You’ve probably never seen Enkei’s new rendition of their popular RPF1 wheel. You probably didn’t know they have a triple step lip version with dual bolt patterns to fit a wider range of sport compact cars either. Well, that’s because they don’t.
Kenny brought over this set of “Enkei” wheels, made by a company called Vors, and this model is the TR6. While it does bear a striking resemblance to its Enkei step-brother, the TR6 does have its differences. The first is the dual bolt pattern of the TR6 compared to the specific bolt pattern of the RPF1. Secondly, the TR6 has what some might call a “triple step lip” or even a “double-double step lip,” compared to the RPF1’s single-step lip. One thing is true — Vors tried really hard to separate themselves.
And yet, when a company simultaneously makes a wheel called “TR37,” which bears a striking resemblance to Ray’s TE37, it really makes you wonder. Were they trying to be different, or were they trying to be the same? It’s like 2 opposite ideologies crashing into each other in the arena. And yet, both ideologies come from the same tribe. At the root of all this madness, you might as yourself, “Then why…?” Well, it’s all in the dollar bills. A 15×8″ RPF1 is about $240. An equivalent TR6 is only $140. If you add up the cost of full set of wheels, that comes out to about 40% less cost for a set of TR6, without sales tax taken into consideration.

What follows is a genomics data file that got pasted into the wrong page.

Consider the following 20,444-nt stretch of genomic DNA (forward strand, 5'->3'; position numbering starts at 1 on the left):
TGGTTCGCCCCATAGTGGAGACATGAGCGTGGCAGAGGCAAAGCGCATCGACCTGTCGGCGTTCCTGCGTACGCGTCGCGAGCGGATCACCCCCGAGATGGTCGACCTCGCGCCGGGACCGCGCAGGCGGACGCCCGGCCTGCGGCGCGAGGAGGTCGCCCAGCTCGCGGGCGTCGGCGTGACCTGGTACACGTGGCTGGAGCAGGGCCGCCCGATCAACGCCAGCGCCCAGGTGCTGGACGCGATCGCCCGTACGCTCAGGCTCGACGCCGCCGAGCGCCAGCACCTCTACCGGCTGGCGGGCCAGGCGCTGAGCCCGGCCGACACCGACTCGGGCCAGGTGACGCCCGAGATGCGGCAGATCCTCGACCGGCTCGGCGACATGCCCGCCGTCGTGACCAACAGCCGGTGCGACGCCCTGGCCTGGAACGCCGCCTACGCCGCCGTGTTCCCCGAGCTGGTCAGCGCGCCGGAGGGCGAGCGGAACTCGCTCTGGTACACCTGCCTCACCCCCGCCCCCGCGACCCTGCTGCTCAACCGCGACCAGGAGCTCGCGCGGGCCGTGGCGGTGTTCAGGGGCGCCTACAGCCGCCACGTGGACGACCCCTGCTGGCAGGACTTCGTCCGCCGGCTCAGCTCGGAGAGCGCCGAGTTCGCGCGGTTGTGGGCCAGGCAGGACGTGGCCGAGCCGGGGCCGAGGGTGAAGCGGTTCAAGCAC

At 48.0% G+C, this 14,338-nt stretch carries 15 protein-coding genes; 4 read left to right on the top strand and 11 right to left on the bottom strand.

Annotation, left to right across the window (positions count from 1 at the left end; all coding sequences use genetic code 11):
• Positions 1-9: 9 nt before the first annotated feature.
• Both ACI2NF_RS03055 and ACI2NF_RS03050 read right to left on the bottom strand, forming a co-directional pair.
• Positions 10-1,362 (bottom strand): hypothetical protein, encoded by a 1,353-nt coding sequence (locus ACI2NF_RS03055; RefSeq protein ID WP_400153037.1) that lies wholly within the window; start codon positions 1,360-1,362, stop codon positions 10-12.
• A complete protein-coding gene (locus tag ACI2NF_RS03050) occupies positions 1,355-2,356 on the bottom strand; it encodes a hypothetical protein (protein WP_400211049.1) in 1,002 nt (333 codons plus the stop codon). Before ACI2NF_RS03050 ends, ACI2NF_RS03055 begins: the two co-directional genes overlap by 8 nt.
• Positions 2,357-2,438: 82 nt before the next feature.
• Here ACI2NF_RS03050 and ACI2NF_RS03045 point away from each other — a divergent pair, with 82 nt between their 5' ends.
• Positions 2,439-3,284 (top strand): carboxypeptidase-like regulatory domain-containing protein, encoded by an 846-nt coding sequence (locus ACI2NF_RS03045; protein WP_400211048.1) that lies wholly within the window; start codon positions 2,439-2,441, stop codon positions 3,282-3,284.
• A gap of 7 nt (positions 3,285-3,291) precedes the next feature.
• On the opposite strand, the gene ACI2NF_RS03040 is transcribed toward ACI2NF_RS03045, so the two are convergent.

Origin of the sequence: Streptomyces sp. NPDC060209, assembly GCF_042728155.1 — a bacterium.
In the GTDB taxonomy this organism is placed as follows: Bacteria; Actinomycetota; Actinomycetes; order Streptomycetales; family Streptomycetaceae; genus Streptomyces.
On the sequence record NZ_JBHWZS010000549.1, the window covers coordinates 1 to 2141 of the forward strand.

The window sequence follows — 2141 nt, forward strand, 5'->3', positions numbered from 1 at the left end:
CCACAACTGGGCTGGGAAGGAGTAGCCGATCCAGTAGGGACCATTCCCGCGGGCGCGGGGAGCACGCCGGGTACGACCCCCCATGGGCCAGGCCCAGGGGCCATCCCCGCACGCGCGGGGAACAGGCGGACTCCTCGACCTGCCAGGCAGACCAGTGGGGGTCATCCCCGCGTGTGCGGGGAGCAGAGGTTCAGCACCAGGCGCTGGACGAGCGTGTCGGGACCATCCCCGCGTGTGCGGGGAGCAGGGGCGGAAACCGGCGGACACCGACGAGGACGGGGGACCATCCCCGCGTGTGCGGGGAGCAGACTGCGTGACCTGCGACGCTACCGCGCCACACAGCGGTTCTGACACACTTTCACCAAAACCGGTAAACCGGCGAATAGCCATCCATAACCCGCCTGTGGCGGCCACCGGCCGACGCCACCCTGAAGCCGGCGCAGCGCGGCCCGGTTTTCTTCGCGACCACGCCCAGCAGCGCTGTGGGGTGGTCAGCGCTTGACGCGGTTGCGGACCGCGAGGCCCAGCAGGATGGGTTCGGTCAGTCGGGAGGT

And technically, you do get the benefits — dual bolt patterns and an interesting looking lip design. At least, that’s what I’d say if I owned these wheels. Are these wheels knockoffs? Or are they legitimate wheels that have a foundation based on a popular design? Or is that idea in itself the definition of “knockoff?” If these wheels prove to be durable, then at least they would surpass one of the stereotypes of the copy-cat wheel category, and they can be gazed upon with nicer-colored glasses.
“Hey buddy, can I copy your homework?”
“Sure, but change it up a bit.